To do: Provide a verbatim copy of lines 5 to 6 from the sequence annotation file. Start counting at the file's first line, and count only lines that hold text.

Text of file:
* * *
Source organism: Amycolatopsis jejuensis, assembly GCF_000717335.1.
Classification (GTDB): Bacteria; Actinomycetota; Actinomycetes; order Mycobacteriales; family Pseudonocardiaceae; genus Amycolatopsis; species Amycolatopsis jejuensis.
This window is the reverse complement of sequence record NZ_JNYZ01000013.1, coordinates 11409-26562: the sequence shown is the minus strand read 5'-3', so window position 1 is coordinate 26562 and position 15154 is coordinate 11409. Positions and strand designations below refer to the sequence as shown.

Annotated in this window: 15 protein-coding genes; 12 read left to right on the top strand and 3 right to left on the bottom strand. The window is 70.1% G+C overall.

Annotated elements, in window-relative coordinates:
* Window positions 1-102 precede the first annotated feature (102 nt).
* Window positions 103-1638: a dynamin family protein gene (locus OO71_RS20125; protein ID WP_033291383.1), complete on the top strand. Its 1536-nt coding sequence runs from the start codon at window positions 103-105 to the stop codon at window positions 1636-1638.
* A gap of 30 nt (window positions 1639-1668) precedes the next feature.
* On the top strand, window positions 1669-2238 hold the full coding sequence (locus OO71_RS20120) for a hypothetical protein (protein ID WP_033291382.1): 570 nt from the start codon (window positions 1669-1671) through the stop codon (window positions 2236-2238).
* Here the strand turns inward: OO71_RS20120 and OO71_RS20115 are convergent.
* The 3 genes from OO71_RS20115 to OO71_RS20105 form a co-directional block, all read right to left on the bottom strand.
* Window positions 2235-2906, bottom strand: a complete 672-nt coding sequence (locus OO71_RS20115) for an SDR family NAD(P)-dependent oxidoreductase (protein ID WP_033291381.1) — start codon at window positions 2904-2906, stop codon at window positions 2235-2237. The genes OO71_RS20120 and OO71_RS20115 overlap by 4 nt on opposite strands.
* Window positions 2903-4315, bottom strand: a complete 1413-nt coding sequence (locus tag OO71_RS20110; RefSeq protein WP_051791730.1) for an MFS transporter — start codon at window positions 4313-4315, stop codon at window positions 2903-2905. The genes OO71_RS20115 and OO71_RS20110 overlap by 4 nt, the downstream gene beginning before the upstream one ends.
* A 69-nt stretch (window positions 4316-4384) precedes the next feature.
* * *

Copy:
Annotated elements, in window-relative coordinates:
* Window positions 1-102 precede the first annotated feature (102 nt).